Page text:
India accounts for one-fourth of the total groundwater extracted globally, more than that of China and US combined and cities and villages in the northern and central parts of India are among regions facing a water crisis, says an analysis by WaterAid.
A total of 163 million people in India have no access to clean water close to home, or 15% of all rural residents and seven per cent of all urban residents, says the study, released on the occasion of world environment day today.
Severe groundwater depletion in north and central India, already home to some of the poorest communities, further threatens their access to water, it said.
“The country accounts for one-fourth of the total groundwater extracted globally, more than the water extracted by China and the United States combined. Severe groundwater depletion in the north and central India, already home to some of the poorest communities, further threatens their access to water,” it says.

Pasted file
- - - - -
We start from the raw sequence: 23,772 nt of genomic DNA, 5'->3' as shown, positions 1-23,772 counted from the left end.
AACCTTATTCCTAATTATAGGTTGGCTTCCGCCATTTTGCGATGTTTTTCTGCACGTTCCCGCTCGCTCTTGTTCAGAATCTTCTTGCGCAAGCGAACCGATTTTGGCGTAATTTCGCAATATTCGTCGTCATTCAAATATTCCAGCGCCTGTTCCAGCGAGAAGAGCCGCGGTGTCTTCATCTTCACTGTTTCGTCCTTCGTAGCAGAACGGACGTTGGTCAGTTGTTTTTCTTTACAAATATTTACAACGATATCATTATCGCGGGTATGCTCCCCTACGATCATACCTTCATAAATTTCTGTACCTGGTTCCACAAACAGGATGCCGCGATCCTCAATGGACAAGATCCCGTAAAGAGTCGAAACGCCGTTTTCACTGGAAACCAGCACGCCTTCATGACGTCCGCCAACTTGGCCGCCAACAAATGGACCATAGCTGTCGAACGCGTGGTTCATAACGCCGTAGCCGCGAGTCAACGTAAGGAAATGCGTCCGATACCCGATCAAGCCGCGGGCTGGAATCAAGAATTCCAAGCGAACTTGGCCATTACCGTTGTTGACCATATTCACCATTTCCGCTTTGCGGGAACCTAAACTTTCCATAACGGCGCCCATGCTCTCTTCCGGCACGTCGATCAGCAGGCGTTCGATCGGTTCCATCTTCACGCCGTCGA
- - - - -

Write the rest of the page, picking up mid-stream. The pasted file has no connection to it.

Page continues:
Because of climate change, India has experienced extreme weather events in the past few years – excessive rainfall, increased incidence of floods and drought.
Every year, lack of access to clean water adversely affects the quality of life, particularly of the poorest, further setting them back, said WaterAid.
The most marginalised people who have contributed least to climate change are impacted the most, it says.
As per UNICEF-WHO joint monitoring programme, clean water refers to water from an improved source, collected within a 30-minute round trip.
The study said that besides these cities and villages in India, Bangladesh, Myanmar, southern Madagascar and southern Mozambique are facing acute water scarcity threatening the lives and livelihoods of millions.